Addictive behaviors and healthcare renunciation for economic reasons in a French population-based sample



Healthcare renunciation for economic reasons is a major health concern, but it has been scarcely investigated among drug users, even if drug users constitute a vulnerable population in need of medical care. This study investigated associations of healthcare renunciation for economic reasons and addictive behaviors (alcohol, tobacco, cannabis, illicit drug use, and gambling) in a population-based sample of adults living in France, a country with universal health coverage.


Data were collected using the 2014 Health Barometer, a French cross-sectional survey conducted among a random representative sample of the general population aged 18–64 (n = 12,852). Measures included healthcare renunciation, substance use (alcohol, tobacco, cannabis, and other illicit drugs) and gambling. Experimental/recreational and heavy/chronic use were assessed. Logistic regressions were used to test the relationship between healthcare renunciation and addictive behaviors, controlling for relevant covariates.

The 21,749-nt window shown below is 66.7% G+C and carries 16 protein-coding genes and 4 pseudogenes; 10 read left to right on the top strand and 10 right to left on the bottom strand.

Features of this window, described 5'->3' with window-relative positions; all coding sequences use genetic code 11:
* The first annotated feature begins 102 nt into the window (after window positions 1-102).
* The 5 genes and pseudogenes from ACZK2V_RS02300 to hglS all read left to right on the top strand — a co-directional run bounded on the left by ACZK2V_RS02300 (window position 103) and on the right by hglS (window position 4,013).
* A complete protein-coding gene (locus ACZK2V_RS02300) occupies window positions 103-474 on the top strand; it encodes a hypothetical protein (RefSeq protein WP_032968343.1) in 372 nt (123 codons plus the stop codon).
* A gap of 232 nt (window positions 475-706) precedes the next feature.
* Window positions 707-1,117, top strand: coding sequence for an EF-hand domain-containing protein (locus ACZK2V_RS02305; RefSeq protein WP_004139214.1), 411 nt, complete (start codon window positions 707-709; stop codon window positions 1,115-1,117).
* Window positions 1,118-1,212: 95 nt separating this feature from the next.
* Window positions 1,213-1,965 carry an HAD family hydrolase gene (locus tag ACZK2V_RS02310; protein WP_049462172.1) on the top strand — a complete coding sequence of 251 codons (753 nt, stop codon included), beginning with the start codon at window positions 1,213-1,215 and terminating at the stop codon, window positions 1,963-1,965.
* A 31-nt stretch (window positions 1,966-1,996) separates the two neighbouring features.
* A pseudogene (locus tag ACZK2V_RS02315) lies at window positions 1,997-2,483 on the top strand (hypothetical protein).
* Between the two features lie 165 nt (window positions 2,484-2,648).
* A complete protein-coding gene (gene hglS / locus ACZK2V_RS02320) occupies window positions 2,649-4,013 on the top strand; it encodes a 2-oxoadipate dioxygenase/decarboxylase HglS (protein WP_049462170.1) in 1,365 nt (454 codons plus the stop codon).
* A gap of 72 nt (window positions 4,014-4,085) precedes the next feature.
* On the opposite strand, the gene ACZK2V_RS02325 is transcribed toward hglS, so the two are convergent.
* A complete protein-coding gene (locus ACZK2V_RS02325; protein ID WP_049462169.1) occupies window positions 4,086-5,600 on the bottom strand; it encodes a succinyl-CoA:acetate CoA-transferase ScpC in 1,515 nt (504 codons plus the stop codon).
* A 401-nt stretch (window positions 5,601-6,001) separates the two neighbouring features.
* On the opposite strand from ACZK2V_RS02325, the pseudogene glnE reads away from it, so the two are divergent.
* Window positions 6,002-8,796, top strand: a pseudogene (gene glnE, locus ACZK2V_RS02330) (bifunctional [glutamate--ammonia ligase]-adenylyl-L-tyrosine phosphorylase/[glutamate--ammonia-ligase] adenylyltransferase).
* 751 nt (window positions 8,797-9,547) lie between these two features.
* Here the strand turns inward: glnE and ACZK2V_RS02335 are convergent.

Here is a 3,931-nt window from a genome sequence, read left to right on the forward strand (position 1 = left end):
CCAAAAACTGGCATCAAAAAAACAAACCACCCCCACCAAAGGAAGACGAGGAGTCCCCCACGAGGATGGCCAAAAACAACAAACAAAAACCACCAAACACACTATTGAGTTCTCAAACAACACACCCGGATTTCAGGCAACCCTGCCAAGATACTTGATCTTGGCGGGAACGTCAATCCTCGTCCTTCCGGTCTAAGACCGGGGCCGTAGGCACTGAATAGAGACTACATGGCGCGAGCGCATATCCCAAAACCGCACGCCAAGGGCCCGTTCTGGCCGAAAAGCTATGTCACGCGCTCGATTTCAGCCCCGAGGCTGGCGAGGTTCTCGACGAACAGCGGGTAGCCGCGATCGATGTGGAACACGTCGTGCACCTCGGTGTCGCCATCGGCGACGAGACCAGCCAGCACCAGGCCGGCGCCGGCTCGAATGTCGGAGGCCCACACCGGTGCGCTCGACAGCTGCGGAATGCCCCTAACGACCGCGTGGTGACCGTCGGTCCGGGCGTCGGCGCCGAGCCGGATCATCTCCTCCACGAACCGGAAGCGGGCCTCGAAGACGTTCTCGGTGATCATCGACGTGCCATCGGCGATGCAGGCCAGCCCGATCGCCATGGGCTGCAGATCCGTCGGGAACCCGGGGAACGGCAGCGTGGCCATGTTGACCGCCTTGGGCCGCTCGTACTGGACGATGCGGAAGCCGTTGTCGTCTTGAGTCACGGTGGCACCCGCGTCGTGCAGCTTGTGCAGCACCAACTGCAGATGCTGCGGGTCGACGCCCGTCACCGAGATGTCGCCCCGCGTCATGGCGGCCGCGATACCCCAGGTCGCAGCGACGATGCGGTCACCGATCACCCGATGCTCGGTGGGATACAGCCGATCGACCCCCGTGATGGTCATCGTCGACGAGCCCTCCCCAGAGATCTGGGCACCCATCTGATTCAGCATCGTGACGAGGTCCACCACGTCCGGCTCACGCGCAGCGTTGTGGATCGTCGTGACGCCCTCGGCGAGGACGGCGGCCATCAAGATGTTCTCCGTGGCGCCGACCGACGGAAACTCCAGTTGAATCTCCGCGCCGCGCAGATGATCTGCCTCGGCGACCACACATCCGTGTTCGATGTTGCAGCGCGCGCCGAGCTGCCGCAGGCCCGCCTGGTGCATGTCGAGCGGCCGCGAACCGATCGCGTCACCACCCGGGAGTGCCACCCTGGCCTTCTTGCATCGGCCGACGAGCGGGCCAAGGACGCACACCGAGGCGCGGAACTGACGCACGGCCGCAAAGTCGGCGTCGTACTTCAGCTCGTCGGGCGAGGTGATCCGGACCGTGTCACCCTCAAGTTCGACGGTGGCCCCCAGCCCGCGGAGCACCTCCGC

A total of 25% of the participants had renounced care at least once in the previous twelve months. Most variables of drug use were significantly associated with increased healthcare renunciation. This was the case for heavy/hazardous use and experimental/recreational use. Regular gambling was not associated with healthcare renunciation, but disordered gambling was.


This study showed that addictive behaviors, including substance use and gambling, were part of the burden of vulnerability of people who forgo care. Therefore, drug use and gambling patterns should be a focus in the development of policies to reduce health inequalities, not only for heavy and chronic drug users.

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